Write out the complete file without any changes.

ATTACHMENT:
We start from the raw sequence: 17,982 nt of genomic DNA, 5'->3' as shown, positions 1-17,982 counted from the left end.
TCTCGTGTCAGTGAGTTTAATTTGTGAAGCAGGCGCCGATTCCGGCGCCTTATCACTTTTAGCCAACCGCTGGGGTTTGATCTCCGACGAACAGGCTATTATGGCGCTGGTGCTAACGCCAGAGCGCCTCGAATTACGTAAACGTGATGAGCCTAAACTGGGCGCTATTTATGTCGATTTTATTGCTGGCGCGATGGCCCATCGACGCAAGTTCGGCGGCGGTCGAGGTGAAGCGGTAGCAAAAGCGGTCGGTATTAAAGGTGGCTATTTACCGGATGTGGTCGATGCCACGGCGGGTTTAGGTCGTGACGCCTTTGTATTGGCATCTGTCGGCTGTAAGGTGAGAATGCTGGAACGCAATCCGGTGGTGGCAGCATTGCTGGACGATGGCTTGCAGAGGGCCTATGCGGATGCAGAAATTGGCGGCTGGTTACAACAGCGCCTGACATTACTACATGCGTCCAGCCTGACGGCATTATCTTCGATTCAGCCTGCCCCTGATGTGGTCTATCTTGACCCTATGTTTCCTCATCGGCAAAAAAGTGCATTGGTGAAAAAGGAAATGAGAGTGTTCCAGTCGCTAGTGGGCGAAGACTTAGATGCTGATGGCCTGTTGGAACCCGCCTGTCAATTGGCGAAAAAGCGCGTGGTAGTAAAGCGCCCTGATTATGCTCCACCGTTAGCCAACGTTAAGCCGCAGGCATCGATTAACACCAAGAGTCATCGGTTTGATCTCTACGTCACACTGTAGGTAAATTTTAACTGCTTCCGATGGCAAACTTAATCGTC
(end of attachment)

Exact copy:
We start from the raw sequence: 17,982 nt of genomic DNA, 5'->3' as shown, positions 1-17,982 counted from the left end.
TCTCGTGTCAGTGAGTTTAATTTGTGAAGCAGGCGCCGATTCCGGCGCCTTATCACTTTTAGCCAACCGCTGGGGTTTGATCTCCGACGAACAGGCTATTATGGCGCTGGTGCTAACGCCAGAGCGCCTCGAATTACGTAAACGTGATGAGCCTAAACTGGGCGCTATTTATGTCGATTTTATTGCTGGCGCGATGGCCCATCGACGCAAGTTCGGCGGCGGTCGAGGTGAAGCGGTAGCAAAAGCGGTCGGTATTAAAGGTGGCTATTTACCGGATGTGGTCGATGCCACGGCGGGTTTAGGTCGTGACGCCTTTGTATTGGCATCTGTCGGCTGTAAGGTGAGAATGCTGGAACGCAATCCGGTGGTGGCAGCATTGCTGGACGATGGCTTGCAGAGGGCCTATGCGGATGCAGAAATTGGCGGCTGGTTACAACAGCGCCTGACATTACTACATGCGTCCAGCCTGACGGCATTATCTTCGATTCAGCCTGCCCCTGATGTGGTCTATCTTGACCCTATGTTTCCTCATCGGCAAAAAAGTGCATTGGTGAAAAAGGAAATGAGAGTGTTCCAGTCGCTAGTGGGCGAAGACTTAGATGCTGATGGCCTGTTGGAACCCGCCTGTCAATTGGCGAAAAAGCGCGTGGTAGTAAAGCGCCCTGATTATGCTCCACCGTTAGCCAACGTTAAGCCGCAGGCATCGATTAACACCAAGAGTCATCGGTTTGATCTCTACGTCACACTGTAGGTAAATTTTAACTGCTTCCGATGGCAAACTTAATCGTC